With respect to commercial evictions and foreclosures of commercial mortgages, the initiation of a proceeding or enforcement of an eviction of any commercial tenant for nonpayment of rent or a foreclosure of any commercial mortgage for nonpayment of such mortgage is prohibited through January 1, 2021 pursuant to Executive Order 202.70.
With respect to residential eviction matters in the State of New York, AO/231/20, effective October 12, 2020, stipulates that all residential eviction matters – nonpayment and holdover, without regard to the date of commencement – may resume statewide, with certain important restrictions. All residential eviction matters, are subject to (1) current or future federal and state emergency relief provisions governing time limits for the commencement and prosecution of matters, limitation of eviction-related remedies, and similar issues, and (2) individual court scheduling requirements prompted by health and safety concerns arising from the coronavirus health emergency. However, evictions of residential tenants who meet criteria set forth in the Tenant Safe Harbor Act, as modified by Executive Order 202.66 are prohibited through January 1, 2021. This prohibition now bars the execution or enforcement of residential warrants of eviction or judgments of possession without regard to their date of issuance.
All proceedings continue to be governed by the suspension of “any specific time limit for the commencement, filing, or service of any legal action, notice, motion, or other process or proceeding, as described by the procedural laws of the state,” set forth in Executive Order 202.8 and continued until November 3, 2020 by Executive Order 202.67. So long as the suspension of time limits continues, no default judgment may be entered upon the failure of a respondent to answer a petition in an eviction matter.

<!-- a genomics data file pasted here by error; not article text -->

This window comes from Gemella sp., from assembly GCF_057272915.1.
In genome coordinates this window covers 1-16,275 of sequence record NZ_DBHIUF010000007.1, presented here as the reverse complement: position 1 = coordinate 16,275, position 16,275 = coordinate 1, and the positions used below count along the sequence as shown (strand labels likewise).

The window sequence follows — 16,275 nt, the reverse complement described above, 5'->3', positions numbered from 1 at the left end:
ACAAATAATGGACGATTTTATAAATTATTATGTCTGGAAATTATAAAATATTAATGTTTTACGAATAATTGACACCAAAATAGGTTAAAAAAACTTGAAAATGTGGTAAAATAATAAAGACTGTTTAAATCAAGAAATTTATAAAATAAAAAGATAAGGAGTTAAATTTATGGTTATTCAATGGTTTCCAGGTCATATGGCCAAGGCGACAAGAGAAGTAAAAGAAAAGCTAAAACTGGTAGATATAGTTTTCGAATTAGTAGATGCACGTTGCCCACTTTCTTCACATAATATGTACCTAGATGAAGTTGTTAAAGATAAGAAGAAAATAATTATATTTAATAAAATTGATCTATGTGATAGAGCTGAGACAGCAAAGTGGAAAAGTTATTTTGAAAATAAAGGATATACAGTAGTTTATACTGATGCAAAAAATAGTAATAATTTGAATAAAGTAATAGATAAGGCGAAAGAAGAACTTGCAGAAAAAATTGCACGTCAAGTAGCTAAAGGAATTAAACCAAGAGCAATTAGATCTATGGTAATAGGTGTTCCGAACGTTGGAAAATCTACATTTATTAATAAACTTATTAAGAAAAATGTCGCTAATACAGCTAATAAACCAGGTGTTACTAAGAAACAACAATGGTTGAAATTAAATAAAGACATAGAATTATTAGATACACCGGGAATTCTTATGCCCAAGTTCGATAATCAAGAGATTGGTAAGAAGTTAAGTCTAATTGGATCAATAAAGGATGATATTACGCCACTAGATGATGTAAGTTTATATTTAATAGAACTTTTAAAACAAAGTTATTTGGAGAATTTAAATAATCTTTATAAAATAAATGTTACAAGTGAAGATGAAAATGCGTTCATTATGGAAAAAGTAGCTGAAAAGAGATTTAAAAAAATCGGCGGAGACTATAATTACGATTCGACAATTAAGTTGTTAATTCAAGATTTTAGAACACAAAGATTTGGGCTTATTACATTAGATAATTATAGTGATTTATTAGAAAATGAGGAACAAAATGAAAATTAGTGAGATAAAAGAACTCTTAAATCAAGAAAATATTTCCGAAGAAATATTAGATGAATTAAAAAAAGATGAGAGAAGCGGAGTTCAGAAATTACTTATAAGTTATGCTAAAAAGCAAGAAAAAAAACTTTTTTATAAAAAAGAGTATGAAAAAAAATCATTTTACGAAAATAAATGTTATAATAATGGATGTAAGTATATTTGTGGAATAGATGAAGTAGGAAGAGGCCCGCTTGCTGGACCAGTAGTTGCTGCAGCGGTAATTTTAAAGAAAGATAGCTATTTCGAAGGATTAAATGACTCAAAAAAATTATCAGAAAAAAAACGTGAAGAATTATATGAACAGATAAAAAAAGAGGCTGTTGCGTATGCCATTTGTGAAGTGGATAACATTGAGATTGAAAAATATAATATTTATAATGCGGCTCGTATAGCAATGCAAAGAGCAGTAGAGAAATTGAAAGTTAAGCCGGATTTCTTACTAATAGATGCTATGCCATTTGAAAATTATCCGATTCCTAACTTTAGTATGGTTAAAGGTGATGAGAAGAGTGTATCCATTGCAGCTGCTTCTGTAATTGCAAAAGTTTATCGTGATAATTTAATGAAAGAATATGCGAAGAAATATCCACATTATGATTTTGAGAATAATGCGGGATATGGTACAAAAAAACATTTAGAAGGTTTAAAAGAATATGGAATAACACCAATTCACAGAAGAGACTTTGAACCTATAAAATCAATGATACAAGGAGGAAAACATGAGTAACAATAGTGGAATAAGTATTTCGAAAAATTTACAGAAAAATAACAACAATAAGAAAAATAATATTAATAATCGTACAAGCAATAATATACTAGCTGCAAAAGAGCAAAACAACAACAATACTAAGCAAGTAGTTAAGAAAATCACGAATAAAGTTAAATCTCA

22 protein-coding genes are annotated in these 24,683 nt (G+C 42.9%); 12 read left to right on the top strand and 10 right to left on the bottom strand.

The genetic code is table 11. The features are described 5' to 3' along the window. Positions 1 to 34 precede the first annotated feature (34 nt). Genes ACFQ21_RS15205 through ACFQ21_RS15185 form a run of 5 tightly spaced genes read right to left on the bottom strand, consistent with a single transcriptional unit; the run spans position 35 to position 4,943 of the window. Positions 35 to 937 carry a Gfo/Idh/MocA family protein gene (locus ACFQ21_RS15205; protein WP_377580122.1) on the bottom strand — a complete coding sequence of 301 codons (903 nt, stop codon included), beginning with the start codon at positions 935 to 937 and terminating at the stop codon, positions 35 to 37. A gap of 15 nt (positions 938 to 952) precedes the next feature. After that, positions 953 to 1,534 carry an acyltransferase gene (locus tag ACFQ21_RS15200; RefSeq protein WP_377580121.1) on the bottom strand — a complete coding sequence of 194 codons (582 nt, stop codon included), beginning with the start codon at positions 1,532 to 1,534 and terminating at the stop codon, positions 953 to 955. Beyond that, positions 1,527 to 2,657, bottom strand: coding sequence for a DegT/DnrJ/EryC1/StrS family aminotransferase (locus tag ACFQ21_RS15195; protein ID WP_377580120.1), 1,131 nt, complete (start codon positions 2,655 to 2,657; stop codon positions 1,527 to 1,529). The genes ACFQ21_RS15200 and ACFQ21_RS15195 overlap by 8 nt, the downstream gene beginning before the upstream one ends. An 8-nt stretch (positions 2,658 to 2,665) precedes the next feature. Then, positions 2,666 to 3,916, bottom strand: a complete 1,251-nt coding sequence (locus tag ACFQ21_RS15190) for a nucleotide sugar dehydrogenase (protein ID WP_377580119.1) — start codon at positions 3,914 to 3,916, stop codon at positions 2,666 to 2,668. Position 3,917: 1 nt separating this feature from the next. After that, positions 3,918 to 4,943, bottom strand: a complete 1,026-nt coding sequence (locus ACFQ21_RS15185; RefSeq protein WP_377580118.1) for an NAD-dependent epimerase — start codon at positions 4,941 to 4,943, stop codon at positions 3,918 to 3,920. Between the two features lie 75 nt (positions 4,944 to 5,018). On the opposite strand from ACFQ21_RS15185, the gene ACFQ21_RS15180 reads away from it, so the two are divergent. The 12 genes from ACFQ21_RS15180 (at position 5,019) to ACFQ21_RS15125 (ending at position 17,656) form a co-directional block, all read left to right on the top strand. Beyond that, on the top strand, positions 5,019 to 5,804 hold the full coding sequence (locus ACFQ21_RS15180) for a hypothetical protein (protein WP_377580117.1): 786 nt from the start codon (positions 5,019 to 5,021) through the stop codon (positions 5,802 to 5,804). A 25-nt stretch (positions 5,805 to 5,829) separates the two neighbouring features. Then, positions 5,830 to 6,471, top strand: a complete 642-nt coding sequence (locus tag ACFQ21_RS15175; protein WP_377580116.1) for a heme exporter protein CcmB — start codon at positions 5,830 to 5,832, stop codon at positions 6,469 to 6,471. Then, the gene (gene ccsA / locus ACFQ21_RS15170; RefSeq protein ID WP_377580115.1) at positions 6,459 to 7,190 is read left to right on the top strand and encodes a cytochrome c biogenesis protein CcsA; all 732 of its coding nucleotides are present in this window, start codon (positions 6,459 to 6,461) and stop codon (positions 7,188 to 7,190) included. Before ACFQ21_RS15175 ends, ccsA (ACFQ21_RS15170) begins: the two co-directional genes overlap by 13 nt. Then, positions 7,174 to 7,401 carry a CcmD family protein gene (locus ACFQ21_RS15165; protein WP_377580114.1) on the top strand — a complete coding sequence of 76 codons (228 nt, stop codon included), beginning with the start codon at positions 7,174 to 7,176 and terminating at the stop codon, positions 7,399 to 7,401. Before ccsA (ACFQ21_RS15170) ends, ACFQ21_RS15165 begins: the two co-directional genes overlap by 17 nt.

The conference requirement applicable to residential eviction matters commenced prior to March 17, 2020, set forth in AO/160A/20, remains in effect. Eviction proceedings will be conducted remotely whenever appropriate. The court has forewarned litigants that eviction matters will often require far lengthier time periods than anticipated in statutes and customary under pre-COVID conditions.
To date, Texas has not instituted a state-wide order banning foreclosures, although some counties and cities have done so. With regard to evictions, on September 17, 2020, the Texas Supreme Court entered Emergency Order 25, which strengthens the CDC protections against evictions for 60 days by requiring citations to include language informing tenants of their ability to stay eviction for 60 days by executing and filing a declaration regarding their efforts to mitigate. On September 25, 2020, the Texas Supreme Court entered Emergency Order 27, which establishes the Texas Eviction Diversion Program, supported by Governor Abbott’s commitment of $171 million in federal CARES Act funds for landlords to provide an eviction alternative. The order requires courts to provide tenants with information about the program, allows an eviction proceeding to be abated by agreement for 60 days, and makes court records for participants confidential while eviction cases are delayed.